Teaching Modules

Amerindian Studies Modules

SA 5201 - AMERINDIAN LANGUAGE AND LITERATURE

Credits: 30
Semester: Whole year

Description: This course introduces students to different forms of oral and written expression in Amerindian Societies. The course also prepares students to confront problems of linguistic and textual interpretation, as well as introducing them to more recent issues in intercultural and literacy studies. Themes to be considered include: linguistic and cultural history; testimonies, sources and indigenous writings; orality, performance and literacy; writing systems, histories and historicities; concepts of temporality and the spatialization of memory.

Class Hour: To be arranged.
Teaching: Four hours a week [lectures, seminars, supervision]
Assessment: Continuous Assessment = 100%.

SA 5202 - AMERINDIAN HISTORY AND ETHNOGRAPHY

Credits: 30
Semester: 2

Description: This course examines the South American continent in time and space, with emphasis on the evidential and methodological bases of specialized and comparative knowledge. Using sample texts and sources, it introduces students to the problems of interpreting information collected in "the field" and in "the archive", as well as preparing them to explore the published and unpublished sources on the region. Themes to be considered include: social organization and political structures; cosmology, myth and ritual; religious conversion; sacred geographies, cultural ecologies and climate change; technology; agropastoral and mining systems; population movements, migration and mestizaje.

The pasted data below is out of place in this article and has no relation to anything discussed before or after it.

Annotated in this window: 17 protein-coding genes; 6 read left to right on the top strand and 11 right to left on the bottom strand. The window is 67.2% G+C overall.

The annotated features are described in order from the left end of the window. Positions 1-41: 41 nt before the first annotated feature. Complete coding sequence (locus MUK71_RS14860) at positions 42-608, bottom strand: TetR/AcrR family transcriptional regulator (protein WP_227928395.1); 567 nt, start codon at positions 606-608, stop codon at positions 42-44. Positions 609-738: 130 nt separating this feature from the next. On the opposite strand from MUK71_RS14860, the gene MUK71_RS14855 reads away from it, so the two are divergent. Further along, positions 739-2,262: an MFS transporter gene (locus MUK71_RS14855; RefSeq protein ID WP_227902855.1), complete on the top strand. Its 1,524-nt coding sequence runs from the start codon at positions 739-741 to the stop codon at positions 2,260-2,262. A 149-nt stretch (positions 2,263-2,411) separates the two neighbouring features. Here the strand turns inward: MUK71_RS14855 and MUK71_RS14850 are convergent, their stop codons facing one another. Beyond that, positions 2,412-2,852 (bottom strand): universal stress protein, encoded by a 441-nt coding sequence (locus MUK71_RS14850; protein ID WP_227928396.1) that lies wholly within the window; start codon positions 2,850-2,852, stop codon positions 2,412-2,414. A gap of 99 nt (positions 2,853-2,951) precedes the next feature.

Class Hour: To be arranged.
Teaching: Four hours a week [lectures, seminars, supervision]
Assessment: Continuous Assessment = 100%.

SA 5203 - SPECIAL SUBJECT (AMERINDIAN STUDIES)

Credits: 30
Semester: Whole year

Description: This is chosen in discussion with the supervisor, and is available for students with a well-thought-out and specific research interest in a particular topic. It can substitute for one of the preceding two modules.

Social Anthropology Modules

SA5010 - RESEARCH METHODS IN SOCIAL ANTHROPOLOGY

Credits: 30
Semester: 1

Description: This module aims to do three things—i) introduce students to the philosophies of social scientific research as particular practices; ii) introduce students to the range of research methodologies which pertain particularly to social and cultural anthropology; iii) lay the foundations for students progressing to higher research degrees, in particular the Ph.D.

Class Hour: To be arranged.
Teaching: Four hours a week [lectures, seminars, supervision]
Assessment: Continuous Assessment = 100%.

SA5011 - THE ANTHROPOLOGY OF CONNECTIONS: INTERDISCIPLINARITY AS METHODOLOGY

Credits: 30
Semester: 2

Description: This module builds on SA5010 by examining the relevance of other disciplines for Social Anthropology. Through lectures and seminars, students are shown how Anthropology can be extended and illuminated by working with methodologies and concepts drawn from History, Social Science, Philosophy, Language and the Arts. It shows how anthropologists must invoke other specialist disciplines during their work. It invites students to think of societies and anthropological theories as informed by internal and external constraints, dialogues and reinterpretations, which unfold in time. It will show the role of anthropology in articulating different disciplines.

Class Hour: To be arranged.
Teaching: Four hours a week [lectures, seminars, supervision]